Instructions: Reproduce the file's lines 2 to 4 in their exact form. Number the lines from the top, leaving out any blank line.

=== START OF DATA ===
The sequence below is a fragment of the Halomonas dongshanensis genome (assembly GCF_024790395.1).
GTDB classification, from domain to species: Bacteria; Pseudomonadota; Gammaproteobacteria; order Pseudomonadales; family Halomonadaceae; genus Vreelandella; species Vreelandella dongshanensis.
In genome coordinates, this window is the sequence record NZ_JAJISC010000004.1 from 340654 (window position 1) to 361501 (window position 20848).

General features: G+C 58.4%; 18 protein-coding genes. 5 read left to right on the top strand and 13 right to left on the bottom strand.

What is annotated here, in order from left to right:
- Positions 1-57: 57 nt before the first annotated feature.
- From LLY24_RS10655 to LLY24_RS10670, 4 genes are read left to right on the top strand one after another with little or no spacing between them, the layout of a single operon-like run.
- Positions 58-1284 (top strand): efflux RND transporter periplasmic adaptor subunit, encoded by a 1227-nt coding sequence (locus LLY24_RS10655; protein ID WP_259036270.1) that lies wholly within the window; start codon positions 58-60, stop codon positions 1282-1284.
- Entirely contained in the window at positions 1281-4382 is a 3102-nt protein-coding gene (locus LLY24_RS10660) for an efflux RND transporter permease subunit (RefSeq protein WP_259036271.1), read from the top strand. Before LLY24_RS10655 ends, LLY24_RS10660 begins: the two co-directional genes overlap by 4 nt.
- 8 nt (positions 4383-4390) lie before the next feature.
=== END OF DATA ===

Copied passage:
GTDB classification, from domain to species: Bacteria; Pseudomonadota; Gammaproteobacteria; order Pseudomonadales; family Halomonadaceae; genus Vreelandella; species Vreelandella dongshanensis.
In genome coordinates, this window is the sequence record NZ_JAJISC010000004.1 from 340654 (window position 1) to 361501 (window position 20848).

General features: G+C 58.4%; 18 protein-coding genes. 5 read left to right on the top strand and 13 right to left on the bottom strand.